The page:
Trevisanus Julian et De Ruego FrancisDe Ruego Francis
Trevisanus Julian and De Ruego Fancis were members of the society at Vicence ; and it is stated, by Sandius and others, that, when this society was broken up, in 1546, Julian Trevisanus and Francis De Ruego, being unable to make their escape, were seized, and put to death at Venice.
De Porta informs us, that Melanchthon, as early as the year 1539, addressed a letter to the Senate of Venice, in which he put the members of that body upon their guard against several Italians, who had been led, by a perusal of Servet's "Books on the Errors of the Trinity," to give up that doctrine ; it having been said, and that too by no vague report, that there were upwards of forty individuals of the first rank, and the highest literary distinction, in the city and territory of Venice, who had become infected with the notions of Servet. The same historian professes his inability to say, whether this admonition was attended to ; but adds, that he finds elsewhere an account of two men of this description, namely Julian Trevisanus and Francis De Ruego, who were deprived of life by submersion, and whom the Unitarians properly reckon among the number of their martyrs. (Hist. Ref. Eccl. Raet. T. I. L. ii. C. iii. P. 63.)
It is not said, by any of the Unitarian writers who have mentioned the above fact, when this punishment was inflicted; and there are reasons for supposing, that it was not till after an imprisonment of fifteen, or twenty years. M'Crie remarks, that no one was capitally punished for religion at Venice before the year 1560 ; and adds, "I have little doubt, that the two persons referred to were Julio Guirlauda of the Trevisano, and Francesco Sega of Rovigo." (Hist, of the Ref. in Italy, 2nd Ed. p. 267.) The former of these is mentioned, as the first person, who suffered martyrdom at Venice, after the Reformation ; and the latter, who composed several pious works during his confinement, for the comfort of his fellow-prisoners, (which necessarily implies an imprisonment of considerable duration,) soon afterwards shared the same fate. Both of them were precipitated into the sea, with stones attached to them, for the purpose of sinking them;—a punishment, which it afterwards became customary to inflict upon reputed heretics at Venice. " If the autos de fe of the Queen of the Adriatic," says M'Crie, (ubi supra,) in allusion to this custom, "were less barbarous than those of Spain, the solitude and silence with which they were accompanied were calculated to excite the deepest horror. At the dead hour of midnight, the prisoner was taken from his cell, and put into a gondola or Venetian boat, attended only, beside the sailors, by a single Priest, to act as Confessor. He was rowed out into the sea, beyond the Two Castles, where another boat was in waiting. A plank was then laid across the two gondolas, upon which the prisoner, having his body chained, and a heavy stone affixed to his feet, was placed; and, on a signal given, the gondolas retiring from one another, he was precipitated into the deep."It is said of Julio Guirlauda, that, when set upon the plank, he cheerfully bade the captain farewell, and sank, calling on the Lord Jesus. His martyrdom is represented as having taken place on the 19th of October, 1562 ; and that of Francesco Sega de Rovigo, on the 25th of February, 1566. The author of the "Histoire des Martyrs," in allusion to the cause of their death, uses the phrase, "persecutés par nouveaux Ebionites."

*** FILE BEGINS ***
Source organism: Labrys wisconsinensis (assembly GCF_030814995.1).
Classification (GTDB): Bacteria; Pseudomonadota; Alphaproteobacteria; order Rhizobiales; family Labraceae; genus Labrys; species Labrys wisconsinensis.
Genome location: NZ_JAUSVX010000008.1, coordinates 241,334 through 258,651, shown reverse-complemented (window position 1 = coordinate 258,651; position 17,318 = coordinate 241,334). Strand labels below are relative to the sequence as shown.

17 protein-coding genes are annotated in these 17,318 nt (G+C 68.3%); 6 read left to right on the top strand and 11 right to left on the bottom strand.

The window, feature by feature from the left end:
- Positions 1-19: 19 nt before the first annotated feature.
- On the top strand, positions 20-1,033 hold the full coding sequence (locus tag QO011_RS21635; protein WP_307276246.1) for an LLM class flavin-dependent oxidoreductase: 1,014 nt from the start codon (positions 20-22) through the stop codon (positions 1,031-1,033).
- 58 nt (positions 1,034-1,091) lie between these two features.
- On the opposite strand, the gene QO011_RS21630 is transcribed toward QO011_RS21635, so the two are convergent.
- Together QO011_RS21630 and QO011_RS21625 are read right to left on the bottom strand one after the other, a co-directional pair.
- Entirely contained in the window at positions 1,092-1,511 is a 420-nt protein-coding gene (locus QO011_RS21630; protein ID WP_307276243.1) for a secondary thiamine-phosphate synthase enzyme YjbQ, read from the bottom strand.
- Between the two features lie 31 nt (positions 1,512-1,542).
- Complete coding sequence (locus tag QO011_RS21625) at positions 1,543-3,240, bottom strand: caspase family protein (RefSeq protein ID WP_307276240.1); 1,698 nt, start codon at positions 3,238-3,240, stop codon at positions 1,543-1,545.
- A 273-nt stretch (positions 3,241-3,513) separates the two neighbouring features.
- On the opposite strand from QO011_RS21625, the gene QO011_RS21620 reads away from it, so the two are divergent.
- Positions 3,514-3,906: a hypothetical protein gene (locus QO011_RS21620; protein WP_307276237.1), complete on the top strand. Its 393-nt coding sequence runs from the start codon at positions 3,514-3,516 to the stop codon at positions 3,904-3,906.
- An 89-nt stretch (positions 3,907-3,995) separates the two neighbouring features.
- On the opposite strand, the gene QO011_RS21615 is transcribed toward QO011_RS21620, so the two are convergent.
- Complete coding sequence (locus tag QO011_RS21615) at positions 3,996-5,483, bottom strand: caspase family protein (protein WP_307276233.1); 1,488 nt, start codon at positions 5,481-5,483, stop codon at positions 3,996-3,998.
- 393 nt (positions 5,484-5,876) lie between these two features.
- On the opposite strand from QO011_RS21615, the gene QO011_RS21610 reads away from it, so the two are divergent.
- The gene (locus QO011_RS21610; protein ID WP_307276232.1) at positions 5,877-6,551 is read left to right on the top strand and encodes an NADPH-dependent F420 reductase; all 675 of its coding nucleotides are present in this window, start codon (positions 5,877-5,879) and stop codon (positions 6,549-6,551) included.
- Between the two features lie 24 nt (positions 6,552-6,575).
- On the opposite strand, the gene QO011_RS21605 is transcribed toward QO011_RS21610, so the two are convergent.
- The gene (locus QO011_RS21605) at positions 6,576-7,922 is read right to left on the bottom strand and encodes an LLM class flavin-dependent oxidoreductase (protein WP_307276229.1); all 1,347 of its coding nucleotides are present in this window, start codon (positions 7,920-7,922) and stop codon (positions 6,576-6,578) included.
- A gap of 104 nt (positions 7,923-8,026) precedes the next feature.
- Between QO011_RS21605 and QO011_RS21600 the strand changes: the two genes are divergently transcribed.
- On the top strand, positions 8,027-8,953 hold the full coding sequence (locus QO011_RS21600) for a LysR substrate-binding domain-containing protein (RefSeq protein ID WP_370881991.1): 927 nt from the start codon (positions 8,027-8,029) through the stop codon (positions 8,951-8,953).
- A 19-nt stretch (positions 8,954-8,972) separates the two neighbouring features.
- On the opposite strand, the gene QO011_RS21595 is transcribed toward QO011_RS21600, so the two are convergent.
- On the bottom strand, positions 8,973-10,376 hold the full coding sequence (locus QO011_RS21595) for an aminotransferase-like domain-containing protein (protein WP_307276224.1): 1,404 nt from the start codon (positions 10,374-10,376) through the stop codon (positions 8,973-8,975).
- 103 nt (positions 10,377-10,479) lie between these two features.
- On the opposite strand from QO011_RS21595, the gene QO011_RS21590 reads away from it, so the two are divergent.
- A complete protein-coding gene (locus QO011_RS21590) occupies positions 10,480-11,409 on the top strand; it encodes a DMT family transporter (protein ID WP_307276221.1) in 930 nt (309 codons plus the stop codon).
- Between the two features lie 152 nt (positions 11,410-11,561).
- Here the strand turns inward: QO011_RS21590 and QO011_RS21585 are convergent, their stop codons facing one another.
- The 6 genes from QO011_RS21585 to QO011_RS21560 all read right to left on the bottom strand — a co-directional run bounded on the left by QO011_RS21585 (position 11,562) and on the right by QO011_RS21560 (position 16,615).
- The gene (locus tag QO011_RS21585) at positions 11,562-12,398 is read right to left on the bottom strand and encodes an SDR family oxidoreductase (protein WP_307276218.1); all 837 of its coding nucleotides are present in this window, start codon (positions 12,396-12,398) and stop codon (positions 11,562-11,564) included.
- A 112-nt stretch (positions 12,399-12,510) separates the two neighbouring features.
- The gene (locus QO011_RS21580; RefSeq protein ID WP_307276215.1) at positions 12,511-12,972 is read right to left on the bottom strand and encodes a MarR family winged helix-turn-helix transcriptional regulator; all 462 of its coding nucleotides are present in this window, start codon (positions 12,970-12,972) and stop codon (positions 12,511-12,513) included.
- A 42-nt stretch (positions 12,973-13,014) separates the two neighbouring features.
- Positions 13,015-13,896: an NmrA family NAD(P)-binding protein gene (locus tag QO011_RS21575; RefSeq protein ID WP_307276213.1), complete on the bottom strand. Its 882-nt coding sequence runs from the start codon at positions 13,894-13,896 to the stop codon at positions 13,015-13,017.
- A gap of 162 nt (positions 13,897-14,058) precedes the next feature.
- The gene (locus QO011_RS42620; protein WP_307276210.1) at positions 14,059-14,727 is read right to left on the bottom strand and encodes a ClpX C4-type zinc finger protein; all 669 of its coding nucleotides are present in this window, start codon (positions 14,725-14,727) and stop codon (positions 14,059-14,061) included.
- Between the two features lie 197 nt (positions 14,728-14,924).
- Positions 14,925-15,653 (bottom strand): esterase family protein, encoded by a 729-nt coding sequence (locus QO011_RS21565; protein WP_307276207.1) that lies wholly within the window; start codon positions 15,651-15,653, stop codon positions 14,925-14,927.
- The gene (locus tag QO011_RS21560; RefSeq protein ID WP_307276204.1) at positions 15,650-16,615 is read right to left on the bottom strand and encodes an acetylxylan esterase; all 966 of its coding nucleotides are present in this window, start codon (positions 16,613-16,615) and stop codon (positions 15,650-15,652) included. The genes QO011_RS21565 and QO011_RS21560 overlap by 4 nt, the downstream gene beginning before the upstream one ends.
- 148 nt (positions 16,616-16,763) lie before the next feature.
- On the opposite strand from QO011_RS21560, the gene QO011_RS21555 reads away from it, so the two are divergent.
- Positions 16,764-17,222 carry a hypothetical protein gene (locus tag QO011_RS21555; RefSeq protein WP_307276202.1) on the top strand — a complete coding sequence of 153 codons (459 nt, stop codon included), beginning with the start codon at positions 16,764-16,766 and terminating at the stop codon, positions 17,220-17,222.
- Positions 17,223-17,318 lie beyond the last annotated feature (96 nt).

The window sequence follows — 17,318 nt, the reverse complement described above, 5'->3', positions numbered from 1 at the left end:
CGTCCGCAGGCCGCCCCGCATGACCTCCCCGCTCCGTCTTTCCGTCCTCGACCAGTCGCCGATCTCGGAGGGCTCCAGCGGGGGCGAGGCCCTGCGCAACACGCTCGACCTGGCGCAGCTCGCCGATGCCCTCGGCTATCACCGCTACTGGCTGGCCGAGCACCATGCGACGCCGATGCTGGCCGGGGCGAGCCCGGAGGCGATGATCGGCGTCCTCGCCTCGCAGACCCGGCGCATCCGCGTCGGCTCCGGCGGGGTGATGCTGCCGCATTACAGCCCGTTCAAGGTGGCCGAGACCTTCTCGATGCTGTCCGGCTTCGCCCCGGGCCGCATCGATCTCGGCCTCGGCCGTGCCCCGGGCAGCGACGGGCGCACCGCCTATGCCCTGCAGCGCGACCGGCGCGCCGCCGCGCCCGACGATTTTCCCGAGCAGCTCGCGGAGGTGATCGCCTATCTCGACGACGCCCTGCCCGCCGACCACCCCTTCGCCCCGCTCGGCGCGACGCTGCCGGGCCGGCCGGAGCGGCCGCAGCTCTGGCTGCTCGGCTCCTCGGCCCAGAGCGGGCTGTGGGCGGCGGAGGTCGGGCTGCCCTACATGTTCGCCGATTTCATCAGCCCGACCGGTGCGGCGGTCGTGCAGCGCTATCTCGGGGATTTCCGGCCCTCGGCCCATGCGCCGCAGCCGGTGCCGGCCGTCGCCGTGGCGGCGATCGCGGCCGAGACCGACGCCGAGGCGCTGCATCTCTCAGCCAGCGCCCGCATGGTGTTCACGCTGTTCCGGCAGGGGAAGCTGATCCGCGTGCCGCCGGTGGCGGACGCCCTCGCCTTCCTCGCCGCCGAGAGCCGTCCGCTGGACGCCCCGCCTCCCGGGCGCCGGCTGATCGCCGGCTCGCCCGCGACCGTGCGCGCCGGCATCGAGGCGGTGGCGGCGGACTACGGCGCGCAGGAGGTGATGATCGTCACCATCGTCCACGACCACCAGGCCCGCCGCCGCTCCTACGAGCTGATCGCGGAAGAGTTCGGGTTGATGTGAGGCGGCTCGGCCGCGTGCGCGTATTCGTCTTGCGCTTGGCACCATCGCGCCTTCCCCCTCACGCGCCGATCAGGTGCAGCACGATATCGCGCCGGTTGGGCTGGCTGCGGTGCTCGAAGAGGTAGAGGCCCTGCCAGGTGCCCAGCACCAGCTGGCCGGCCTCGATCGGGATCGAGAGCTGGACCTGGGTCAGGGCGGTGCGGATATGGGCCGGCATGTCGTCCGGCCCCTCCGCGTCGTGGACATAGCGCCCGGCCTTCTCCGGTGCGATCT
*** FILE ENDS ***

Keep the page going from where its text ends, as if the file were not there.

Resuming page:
(Vidend. Wissowatii Narrat. Compend. p. 210. Bock, Hist. Ant. T. II. p. 425. De Porta, 1. c. M'Crie, I.e. Illgen, Symb. ad Vit. et Doctr. L. Socini illustr. Partic. i. pp. 38. 68.)
Retour page d'accueil
Le Roux Didier - Unitariens - © Since 2006 - All rights reserved " No reproduction, even partial, other than those planned in the article L 122-5 of the code of the intellectual property, can be made by this site without the express authorization of the author ".
CommentairesAucun commentaire pour le moment
Suivre le flux RSS des commentaires
Ajouter un commentaire